A total of 50 fecal samples from the animals which were suffering from diarrhea or pasty fecal and had strong positive ELISA titer were microscopically examined for detecting MAP bacilli in the fecal using Ziehl–Neelsen's staining and 14 (28.0) per cent were found to be positive (Figure 2). Barad (2009) reported very low prevalence of MAP shedders 8.93 per cent out of 56 goats in Gujarat. The reason of high incidence of the MAP shedders might be that in the present study, samples were collected from animals more than 6 months of age suffering from clinical JD. This might have contributed in the higher prevalence of MAP in fecal sample. Also, the animals are maintained completely on grazing, the fecal might have contaminated the environment where all the goats irrespective of the age group are kept together and hence acting as a source of increasing the uptake of infection. 14 goats found positive for MAP bacilli in fecal sample, were screened for presence of MAP bacilli in rectal pinch smear. None of the goat was found to be positive which collaborates with the findings of Barad (2009). It is described in Ohio State University Fact Sheet for Johne’s disease in sheep and goats that the Smears of rectal mucosa biopsies are difficult to get and may not be very helpful in detection of JD because the disease process is less likely to involve the rectum in sheep and goats. (http://ohioline.osu.edu/vme–fact/0003.html).

In accordance with a technique (van Embden et al., 1993) common extraction and enhancement technique was followed. Goats were screened for the presence of MAP genome in the positive fecal samples using IS900 PCR on DNA extracted from fecal to obtain the frequency of distribution of MAP infection in Mehsana goats maintained at SGRS. Out of 14 fecal samples obtained from the goats having history of recurrent diarrhea or pasty fecal, 1 (7.14) per cent was found positive (Figure 3). In contrast to present findings Barad (2009) found 12.5 per cent fecal PCR positive cases out of 40 JD suspected goats in Gujarat. The difference in the findings might be due to the intermittent shedding of the MAP bacilli in the fecal or variation in the genotype of MAP or the presence of PCR inhibitors.

Detection of MAP by IS900 PCR in fecal samples though rapid but is low throughput in kids as MAP shedding at early to sub–clinical stage is rare or intermittent and also due to the presence of PCR inhibitors (Harris and Barletta, 2001). So, the present study also aimed to detect MAP genome in blood using IS900 PCR on DNA extracted from blood. A total of 50 goats, which were found strongly positive reactors in ELISA were screened to obtain the frequency of distribution of MAP. Of 50 blood samples screened 6 (12.0) per cent goats were found positive (Figure 3). In contrast to the present findings Singh et al. (2010b) reported higher prevalence of 77.5 per cent of MAP genome in blood PCR in goats maintained at CIRG, Makhdoom. They concluded that possible factor for increased detection was associated with improved optimization of blood PCR in naturally infected goats and higher level of infections. Coelho et al. (2008) also estimated the higher prevalence of 20.7 per cent of MAP genome in pooled samples from apparently healthy and 16.7 per cent in blood PCR in pooled samples from suspected sheep blood. The reason for the low positive finding in the present study might be the stage or the level of the infection or storage conditions of samples or due to less severe extra intestinal infection.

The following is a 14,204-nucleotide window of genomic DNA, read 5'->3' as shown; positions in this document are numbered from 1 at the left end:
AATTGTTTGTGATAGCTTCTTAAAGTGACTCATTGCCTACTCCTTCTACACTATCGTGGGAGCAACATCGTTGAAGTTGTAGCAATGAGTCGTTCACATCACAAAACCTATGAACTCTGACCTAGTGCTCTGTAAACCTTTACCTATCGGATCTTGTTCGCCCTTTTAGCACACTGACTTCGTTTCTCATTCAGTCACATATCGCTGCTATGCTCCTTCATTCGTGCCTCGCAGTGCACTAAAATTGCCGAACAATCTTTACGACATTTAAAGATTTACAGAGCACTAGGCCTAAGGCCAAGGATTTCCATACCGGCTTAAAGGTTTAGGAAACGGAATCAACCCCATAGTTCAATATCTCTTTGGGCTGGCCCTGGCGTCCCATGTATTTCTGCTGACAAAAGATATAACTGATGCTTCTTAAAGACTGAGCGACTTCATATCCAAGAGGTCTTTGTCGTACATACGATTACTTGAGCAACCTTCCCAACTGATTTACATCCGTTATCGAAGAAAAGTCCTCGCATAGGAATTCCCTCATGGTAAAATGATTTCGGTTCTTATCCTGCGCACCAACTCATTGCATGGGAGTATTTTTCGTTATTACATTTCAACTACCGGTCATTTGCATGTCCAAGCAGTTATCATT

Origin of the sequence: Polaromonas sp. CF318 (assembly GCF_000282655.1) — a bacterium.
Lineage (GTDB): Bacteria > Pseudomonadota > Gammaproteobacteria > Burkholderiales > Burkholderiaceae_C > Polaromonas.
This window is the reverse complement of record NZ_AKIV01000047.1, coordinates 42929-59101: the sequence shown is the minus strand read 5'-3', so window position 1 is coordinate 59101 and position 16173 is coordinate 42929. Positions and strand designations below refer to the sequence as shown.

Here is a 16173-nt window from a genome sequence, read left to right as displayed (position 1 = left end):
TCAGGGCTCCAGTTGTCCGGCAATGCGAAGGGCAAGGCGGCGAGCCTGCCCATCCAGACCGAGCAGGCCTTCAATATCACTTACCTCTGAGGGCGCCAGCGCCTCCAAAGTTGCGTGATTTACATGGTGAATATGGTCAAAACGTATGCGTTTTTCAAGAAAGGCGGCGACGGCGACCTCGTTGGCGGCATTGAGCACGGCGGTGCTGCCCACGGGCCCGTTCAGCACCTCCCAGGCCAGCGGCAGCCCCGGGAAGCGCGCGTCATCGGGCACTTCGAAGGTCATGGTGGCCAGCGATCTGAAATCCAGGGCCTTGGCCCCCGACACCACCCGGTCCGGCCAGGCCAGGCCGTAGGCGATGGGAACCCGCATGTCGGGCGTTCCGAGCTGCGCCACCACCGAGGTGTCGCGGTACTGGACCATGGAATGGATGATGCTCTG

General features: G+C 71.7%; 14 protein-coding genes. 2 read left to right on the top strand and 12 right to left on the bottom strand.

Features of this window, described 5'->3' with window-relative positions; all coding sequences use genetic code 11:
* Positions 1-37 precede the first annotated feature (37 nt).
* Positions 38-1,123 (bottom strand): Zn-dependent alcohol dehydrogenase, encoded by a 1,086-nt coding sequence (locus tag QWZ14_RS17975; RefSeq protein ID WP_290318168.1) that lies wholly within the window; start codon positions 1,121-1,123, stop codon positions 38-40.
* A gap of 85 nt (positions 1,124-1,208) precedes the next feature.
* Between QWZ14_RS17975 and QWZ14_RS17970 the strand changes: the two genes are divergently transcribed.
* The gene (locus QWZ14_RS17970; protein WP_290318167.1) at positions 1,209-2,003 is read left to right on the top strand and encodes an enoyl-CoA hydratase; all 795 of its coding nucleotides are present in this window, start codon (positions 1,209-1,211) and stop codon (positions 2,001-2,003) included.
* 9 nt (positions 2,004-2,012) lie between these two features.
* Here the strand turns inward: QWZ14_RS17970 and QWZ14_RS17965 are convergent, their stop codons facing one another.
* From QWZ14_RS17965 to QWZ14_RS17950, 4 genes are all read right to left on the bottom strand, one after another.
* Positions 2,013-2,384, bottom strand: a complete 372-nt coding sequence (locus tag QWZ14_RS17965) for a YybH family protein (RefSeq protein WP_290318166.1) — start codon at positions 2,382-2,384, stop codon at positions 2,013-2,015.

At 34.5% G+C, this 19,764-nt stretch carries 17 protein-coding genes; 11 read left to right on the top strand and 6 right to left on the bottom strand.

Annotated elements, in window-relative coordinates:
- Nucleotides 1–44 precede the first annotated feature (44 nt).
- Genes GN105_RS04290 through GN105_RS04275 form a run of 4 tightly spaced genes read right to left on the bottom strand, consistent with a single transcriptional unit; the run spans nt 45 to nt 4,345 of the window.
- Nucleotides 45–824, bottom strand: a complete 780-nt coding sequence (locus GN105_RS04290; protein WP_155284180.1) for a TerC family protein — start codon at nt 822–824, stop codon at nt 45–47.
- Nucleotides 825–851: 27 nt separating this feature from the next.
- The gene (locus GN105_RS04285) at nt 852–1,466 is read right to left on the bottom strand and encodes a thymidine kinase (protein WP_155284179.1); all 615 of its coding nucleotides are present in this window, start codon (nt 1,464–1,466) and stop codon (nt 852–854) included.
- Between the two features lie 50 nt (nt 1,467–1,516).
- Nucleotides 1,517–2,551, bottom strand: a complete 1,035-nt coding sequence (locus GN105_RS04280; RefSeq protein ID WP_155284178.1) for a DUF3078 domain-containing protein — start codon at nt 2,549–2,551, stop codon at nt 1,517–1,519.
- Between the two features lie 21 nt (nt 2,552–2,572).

CONCLUSION

In the present study, it has been found that JD is endemic in Mehsana goat herd at SGRS farm, Gujarat. More than 70 per cent affected goats showed loss of appetite, dullness, emaciation, alopecia, pasty or loose fecal. Overall sero–prevelance of MAP antibodies recorded was 63.5% (127 out of 200). Of 50 strong positive ELISA reactors, 14 (28.0%) goats were found positive in direct fecal microscopy. All goats were found negative for MAP bacilli in rectal pinch smear examination. Overall MAP bacterimia in fecal and blood was 7.14 and 12.0 % from 14 direct microscopy positive goats and 50 strongly ELISA positive reactors, respectively. On the basis of present study there is need for immediate implementation of control programmes for JD at National level.

ACKNOWLEDGMENT

Authors are thankful to Department of Microbiology, College of Veterinary Science and Head, GHD and Director, CIRG for extending necessary facilities for the work.